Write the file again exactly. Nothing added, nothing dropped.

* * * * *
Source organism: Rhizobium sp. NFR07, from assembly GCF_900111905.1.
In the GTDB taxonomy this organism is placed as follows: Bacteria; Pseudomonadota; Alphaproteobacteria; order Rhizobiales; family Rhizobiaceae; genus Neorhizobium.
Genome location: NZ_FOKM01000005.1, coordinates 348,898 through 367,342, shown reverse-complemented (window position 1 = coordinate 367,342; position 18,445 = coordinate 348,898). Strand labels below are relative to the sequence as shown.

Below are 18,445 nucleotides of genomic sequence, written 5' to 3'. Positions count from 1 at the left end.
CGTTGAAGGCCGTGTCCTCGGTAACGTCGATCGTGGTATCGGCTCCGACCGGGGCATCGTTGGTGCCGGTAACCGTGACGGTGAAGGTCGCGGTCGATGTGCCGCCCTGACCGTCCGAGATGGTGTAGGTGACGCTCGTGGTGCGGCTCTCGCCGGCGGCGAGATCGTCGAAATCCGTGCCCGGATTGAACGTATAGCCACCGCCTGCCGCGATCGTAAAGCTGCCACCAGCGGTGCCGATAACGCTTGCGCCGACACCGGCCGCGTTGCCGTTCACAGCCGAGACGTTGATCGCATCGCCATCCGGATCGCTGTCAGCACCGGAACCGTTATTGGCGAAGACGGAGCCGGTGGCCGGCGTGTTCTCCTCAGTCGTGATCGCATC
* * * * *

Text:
Source organism: Rhizobium sp. NFR07, from assembly GCF_900111905.1.
In the GTDB taxonomy this organism is placed as follows: Bacteria; Pseudomonadota; Alphaproteobacteria; order Rhizobiales; family Rhizobiaceae; genus Neorhizobium.
Genome location: NZ_FOKM01000005.1, coordinates 348,898 through 367,342, shown reverse-complemented (window position 1 = coordinate 367,342; position 18,445 = coordinate 348,898). Strand labels below are relative to the sequence as shown.

Below are 18,445 nucleotides of genomic sequence, written 5' to 3'. Positions count from 1 at the left end.
CGTTGAAGGCCGTGTCCTCGGTAACGTCGATCGTGGTATCGGCTCCGACCGGGGCATCGTTGGTGCCGGTAACCGTGACGGTGAAGGTCGCGGTCGATGTGCCGCCCTGACCGTCCGAGATGGTGTAGGTGACGCTCGTGGTGCGGCTCTCGCCGGCGGCGAGATCGTCGAAATCCGTGCCCGGATTGAACGTATAGCCACCGCCTGCCGCGATCGTAAAGCTGCCACCAGCGGTGCCGATAACGCTTGCGCCGACACCGGCCGCGTTGCCGTTCACAGCCGAGACGTTGATCGCATCGCCATCCGGATCGCTGTCAGCACCGGAACCGTTATTGGCGAAGACGGAGCCGGTGGCCGGCGTGTTCTCCTCAGTCGTGATCGCATC